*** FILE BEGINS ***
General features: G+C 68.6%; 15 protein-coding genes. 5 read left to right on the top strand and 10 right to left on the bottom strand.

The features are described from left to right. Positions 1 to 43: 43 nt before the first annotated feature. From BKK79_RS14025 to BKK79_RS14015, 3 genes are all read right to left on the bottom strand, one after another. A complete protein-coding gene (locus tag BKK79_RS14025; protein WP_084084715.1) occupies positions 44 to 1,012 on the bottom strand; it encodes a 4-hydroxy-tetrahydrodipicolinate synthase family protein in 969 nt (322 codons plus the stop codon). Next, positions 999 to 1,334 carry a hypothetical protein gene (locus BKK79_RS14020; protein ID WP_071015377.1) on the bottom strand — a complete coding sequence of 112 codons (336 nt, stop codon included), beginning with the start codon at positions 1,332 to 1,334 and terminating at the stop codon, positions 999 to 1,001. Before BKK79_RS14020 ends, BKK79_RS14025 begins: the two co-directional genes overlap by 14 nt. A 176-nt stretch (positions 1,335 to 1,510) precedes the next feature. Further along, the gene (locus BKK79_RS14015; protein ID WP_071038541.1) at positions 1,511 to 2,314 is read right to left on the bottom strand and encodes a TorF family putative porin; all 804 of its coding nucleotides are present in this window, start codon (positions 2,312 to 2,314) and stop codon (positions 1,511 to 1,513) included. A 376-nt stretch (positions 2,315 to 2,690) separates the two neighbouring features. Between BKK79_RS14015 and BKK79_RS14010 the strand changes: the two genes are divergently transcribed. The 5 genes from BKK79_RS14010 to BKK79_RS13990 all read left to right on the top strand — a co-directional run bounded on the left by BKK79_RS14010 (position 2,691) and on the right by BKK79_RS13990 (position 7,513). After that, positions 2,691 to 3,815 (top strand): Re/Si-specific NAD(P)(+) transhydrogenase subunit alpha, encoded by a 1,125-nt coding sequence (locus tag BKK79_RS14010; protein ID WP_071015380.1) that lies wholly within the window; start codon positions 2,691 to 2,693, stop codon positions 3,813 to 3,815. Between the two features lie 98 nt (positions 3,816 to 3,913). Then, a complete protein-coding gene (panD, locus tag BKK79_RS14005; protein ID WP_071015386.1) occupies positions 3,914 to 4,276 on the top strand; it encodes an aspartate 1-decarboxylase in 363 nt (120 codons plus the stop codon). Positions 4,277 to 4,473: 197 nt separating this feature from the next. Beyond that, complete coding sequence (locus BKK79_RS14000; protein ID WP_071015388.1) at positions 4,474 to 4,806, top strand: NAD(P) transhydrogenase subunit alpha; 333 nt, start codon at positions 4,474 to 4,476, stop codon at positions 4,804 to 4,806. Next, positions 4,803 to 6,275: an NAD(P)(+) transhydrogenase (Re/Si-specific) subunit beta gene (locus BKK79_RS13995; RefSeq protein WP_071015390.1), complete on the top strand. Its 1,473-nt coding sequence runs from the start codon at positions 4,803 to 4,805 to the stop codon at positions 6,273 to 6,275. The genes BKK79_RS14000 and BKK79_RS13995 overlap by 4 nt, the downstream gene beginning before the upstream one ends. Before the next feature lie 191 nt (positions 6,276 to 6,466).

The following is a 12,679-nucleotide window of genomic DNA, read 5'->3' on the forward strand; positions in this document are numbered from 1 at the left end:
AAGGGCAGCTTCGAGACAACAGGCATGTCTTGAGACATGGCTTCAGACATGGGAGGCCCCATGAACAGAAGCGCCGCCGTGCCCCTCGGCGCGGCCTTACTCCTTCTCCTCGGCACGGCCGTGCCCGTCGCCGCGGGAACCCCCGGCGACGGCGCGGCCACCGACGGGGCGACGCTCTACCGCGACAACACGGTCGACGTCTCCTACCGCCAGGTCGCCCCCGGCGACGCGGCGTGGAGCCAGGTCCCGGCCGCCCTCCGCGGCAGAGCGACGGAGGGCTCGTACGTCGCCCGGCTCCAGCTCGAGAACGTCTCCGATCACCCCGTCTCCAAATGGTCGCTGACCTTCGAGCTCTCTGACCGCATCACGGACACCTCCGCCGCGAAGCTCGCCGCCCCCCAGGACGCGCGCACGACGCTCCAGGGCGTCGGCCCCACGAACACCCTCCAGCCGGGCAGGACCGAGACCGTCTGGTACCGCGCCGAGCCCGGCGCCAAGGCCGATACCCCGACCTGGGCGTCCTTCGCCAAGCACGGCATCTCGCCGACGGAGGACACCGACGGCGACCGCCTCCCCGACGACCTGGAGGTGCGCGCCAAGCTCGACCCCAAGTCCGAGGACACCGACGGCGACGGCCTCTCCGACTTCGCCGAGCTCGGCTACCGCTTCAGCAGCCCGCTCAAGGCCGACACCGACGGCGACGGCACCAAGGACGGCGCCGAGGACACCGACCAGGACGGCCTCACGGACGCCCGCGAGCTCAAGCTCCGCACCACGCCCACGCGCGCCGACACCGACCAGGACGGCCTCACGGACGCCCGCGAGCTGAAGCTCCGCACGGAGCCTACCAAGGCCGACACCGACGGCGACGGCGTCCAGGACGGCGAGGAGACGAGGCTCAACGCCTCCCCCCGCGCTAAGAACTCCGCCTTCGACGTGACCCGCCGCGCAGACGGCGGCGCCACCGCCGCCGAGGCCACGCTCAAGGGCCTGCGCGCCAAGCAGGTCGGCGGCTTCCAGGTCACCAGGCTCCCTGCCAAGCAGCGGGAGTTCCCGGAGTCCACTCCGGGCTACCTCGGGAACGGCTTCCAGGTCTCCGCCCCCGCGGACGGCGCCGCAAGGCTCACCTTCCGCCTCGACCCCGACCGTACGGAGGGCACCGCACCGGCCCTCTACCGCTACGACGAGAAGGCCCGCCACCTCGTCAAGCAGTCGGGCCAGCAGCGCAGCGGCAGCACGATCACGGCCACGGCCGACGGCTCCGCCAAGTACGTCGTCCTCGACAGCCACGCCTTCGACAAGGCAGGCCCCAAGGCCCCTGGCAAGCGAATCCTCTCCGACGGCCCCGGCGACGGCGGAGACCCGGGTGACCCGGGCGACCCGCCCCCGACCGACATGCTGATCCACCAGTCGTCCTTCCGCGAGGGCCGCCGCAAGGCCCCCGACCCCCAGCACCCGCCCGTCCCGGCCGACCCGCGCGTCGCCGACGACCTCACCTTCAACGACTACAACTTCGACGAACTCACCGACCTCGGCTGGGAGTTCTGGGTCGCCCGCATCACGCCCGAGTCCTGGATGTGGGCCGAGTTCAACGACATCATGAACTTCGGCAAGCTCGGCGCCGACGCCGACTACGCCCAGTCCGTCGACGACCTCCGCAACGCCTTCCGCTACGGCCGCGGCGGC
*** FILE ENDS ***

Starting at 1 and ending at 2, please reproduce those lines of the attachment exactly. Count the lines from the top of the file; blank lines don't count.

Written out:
General features: G+C 68.6%; 15 protein-coding genes. 5 read left to right on the top strand and 10 right to left on the bottom strand.

The features are described from left to right. Positions 1 to 43: 43 nt before the first annotated feature. From BKK79_RS14025 to BKK79_RS14015, 3 genes are all read right to left on the bottom strand, one after another. A complete protein-coding gene (locus tag BKK79_RS14025; protein WP_084084715.1) occupies positions 44 to 1,012 on the bottom strand; it encodes a 4-hydroxy-tetrahydrodipicolinate synthase family protein in 969 nt (322 codons plus the stop codon). Next, positions 999 to 1,334 carry a hypothetical protein gene (locus BKK79_RS14020; protein ID WP_071015377.1) on the bottom strand — a complete coding sequence of 112 codons (336 nt, stop codon included), beginning with the start codon at positions 1,332 to 1,334 and terminating at the stop codon, positions 999 to 1,001. Before BKK79_RS14020 ends, BKK79_RS14025 begins: the two co-directional genes overlap by 14 nt. A 176-nt stretch (positions 1,335 to 1,510) precedes the next feature. Further along, the gene (locus BKK79_RS14015; protein ID WP_071038541.1) at positions 1,511 to 2,314 is read right to left on the bottom strand and encodes a TorF family putative porin; all 804 of its coding nucleotides are present in this window, start codon (positions 2,312 to 2,314) and stop codon (positions 1,511 to 1,513) included. A 376-nt stretch (positions 2,315 to 2,690) separates the two neighbouring features. Between BKK79_RS14015 and BKK79_RS14010 the strand changes: the two genes are divergently transcribed. The 5 genes from BKK79_RS14010 to BKK79_RS13990 all read left to right on the top strand — a co-directional run bounded on the left by BKK79_RS14010 (position 2,691) and on the right by BKK79_RS13990 (position 7,513). After that, positions 2,691 to 3,815 (top strand): Re/Si-specific NAD(P)(+) transhydrogenase subunit alpha, encoded by a 1,125-nt coding sequence (locus tag BKK79_RS14010; protein ID WP_071015380.1) that lies wholly within the window; start codon positions 2,691 to 2,693, stop codon positions 3,813 to 3,815. Between the two features lie 98 nt (positions 3,816 to 3,913). Then, a complete protein-coding gene (panD, locus tag BKK79_RS14005; protein ID WP_071015386.1) occupies positions 3,914 to 4,276 on the top strand; it encodes an aspartate 1-decarboxylase in 363 nt (120 codons plus the stop codon). Positions 4,277 to 4,473: 197 nt separating this feature from the next. Beyond that, complete coding sequence (locus BKK79_RS14000; protein ID WP_071015388.1) at positions 4,474 to 4,806, top strand: NAD(P) transhydrogenase subunit alpha; 333 nt, start codon at positions 4,474 to 4,476, stop codon at positions 4,804 to 4,806. Next, positions 4,803 to 6,275: an NAD(P)(+) transhydrogenase (Re/Si-specific) subunit beta gene (locus BKK79_RS13995; RefSeq protein WP_071015390.1), complete on the top strand. Its 1,473-nt coding sequence runs from the start codon at positions 4,803 to 4,805 to the stop codon at positions 6,273 to 6,275. The genes BKK79_RS14000 and BKK79_RS13995 overlap by 4 nt, the downstream gene beginning before the upstream one ends. Before the next feature lie 191 nt (positions 6,276 to 6,466).